Dario Argento’s 1977 masterpiece “Suspiria” was a poetic bloodbath ahead of its time. Now, director Luco Guadagnino (“Call Me by Your Name”) brings us what he’s calling a cover of the original film — his own take on the story “an American girl joins a renowned dance company only to discover that it’s run by witches.” The character names are often similar or the same, as is much of the mythology underlying the tale, but so much is different that it’s hard to call this a remake. Hardcore fans of Argento’s film will need to set aside their detail-oriented love of the original to enjoy this homage.
Directed by: Chris Butler, Sam Fell Starring: Kodi Smit-McPhee, Tucker Albrizzi, Anna Kendrick, Casey Affleck, Christopher Mintz-Plasse, John Goodman Rated: PG for scary action and images, thematic elements, some rude humor and language Laika, the studio behind stop-motion hit “Coraline,” have done it again with “ParaNorman,” another tale of a child who doesn’t fit in. This time, the protagonist must use his unique abilities to save his town and end a centuries-old curse.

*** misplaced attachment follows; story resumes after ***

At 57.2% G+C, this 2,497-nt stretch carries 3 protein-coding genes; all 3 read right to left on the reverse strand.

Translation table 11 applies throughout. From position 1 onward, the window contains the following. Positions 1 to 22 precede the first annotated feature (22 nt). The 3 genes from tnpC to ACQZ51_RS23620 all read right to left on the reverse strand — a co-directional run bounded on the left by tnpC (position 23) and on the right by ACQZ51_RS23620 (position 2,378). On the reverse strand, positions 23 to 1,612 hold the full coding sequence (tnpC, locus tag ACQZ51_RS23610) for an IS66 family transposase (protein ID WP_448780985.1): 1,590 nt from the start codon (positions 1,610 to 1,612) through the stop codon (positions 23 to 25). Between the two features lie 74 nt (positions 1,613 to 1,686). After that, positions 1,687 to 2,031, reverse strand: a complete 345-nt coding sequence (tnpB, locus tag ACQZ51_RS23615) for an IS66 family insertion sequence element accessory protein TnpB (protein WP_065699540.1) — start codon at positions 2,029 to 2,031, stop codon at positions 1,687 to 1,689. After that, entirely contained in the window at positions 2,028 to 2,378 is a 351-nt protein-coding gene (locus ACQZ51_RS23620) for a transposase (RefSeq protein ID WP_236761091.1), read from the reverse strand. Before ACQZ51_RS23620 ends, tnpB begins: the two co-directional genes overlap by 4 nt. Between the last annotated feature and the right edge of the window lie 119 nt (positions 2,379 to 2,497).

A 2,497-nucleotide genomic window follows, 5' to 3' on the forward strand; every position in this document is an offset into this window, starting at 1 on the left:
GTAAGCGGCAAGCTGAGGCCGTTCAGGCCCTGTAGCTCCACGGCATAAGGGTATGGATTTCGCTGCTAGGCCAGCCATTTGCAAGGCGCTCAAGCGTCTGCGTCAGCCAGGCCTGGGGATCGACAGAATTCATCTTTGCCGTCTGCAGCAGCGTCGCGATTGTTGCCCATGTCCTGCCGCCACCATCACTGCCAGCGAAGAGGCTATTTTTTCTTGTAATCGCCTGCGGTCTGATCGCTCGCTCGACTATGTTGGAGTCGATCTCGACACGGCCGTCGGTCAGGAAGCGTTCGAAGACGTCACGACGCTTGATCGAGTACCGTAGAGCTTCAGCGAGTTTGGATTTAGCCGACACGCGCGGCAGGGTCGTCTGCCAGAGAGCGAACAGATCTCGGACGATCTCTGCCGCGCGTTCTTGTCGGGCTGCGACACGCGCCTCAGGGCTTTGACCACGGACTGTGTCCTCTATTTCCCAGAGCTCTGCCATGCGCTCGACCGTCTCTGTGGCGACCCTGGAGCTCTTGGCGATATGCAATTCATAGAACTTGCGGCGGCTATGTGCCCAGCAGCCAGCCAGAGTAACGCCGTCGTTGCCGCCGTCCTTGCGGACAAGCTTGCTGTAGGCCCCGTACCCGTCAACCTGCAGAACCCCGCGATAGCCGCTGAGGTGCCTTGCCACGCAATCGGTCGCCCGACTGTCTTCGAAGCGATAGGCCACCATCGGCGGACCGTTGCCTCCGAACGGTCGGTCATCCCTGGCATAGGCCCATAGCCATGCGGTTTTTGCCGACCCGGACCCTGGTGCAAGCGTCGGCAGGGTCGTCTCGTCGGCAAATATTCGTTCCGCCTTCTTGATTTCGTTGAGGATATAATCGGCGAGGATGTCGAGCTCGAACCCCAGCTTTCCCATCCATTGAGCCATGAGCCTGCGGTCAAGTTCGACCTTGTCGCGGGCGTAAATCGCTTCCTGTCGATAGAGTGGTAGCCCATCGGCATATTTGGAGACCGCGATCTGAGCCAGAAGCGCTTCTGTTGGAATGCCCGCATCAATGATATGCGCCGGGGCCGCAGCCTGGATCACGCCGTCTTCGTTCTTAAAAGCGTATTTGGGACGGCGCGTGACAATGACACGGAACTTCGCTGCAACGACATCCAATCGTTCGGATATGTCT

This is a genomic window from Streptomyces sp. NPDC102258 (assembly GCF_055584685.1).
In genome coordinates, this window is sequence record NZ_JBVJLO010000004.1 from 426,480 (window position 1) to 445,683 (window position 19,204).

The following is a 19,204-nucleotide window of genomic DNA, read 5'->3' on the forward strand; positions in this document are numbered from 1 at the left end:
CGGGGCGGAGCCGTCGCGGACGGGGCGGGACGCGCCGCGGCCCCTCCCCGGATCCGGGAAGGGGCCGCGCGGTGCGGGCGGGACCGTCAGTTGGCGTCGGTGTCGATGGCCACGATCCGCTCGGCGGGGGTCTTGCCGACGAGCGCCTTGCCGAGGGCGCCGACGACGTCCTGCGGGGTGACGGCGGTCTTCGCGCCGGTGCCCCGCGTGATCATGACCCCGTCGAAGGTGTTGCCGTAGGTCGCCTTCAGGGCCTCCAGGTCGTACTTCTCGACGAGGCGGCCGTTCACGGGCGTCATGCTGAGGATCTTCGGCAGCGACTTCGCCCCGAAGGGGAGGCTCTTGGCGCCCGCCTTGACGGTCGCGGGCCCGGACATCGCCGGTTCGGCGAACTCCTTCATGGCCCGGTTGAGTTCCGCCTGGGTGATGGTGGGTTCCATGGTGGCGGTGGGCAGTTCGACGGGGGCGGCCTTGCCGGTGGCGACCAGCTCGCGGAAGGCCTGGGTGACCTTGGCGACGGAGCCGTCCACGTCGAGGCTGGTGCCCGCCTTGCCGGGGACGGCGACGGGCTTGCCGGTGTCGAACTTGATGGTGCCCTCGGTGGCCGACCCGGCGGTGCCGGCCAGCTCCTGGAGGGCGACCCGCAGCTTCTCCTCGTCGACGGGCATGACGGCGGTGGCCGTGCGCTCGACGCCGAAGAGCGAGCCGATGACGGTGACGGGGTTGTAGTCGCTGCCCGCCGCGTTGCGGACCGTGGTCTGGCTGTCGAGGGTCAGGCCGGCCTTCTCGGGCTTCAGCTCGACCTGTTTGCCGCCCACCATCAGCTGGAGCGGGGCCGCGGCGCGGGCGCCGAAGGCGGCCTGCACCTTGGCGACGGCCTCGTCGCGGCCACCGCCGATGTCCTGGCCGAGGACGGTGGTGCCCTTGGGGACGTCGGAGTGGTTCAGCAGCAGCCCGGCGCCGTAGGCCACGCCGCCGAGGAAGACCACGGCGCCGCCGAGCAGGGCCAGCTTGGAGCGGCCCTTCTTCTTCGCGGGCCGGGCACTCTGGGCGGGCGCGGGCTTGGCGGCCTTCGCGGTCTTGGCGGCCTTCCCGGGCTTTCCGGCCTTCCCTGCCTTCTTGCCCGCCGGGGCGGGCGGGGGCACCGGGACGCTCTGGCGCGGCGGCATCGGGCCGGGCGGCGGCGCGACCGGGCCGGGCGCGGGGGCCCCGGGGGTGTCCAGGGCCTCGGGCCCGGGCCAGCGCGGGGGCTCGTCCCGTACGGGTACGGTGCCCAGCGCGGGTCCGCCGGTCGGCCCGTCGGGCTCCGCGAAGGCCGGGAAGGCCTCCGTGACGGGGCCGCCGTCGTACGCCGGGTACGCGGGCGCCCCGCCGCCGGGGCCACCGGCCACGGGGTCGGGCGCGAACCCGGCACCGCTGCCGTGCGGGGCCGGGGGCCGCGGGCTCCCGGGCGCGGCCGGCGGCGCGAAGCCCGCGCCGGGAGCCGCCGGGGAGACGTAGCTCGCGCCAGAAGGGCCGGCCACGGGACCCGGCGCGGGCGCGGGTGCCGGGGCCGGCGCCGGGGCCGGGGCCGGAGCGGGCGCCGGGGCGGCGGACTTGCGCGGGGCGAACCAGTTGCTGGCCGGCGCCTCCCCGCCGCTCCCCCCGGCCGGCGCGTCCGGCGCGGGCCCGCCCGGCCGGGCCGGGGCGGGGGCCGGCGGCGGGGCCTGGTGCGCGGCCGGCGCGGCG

Some movies lend themselves to reviewing, and some don’t. Last week’s “Lockout” was a straightforward flick to write up. “The Cabin in the Woods” is anything but — it has a very specific, narrow audience and you’re either in it or you’re not. If you are, you probably know it already and saw the flick the day it opened. If you aren’t, then you don’t really need me to tell you to avoid it.
Hammer Productions was synonymous with horror movies once upon a time. The brought us “The Horror of Dracula,” “Twins of Terror,” “The Devil Rides Out,” and scores of others. They’ve made a comeback in recent years, bringing us “Let Me In,” “Wake Wood,” and “The Resident.” Now, with “The Woman in Black,” they bring us a classic ghost tale sure to please fans of films like “The Others” and “The Orphanage.”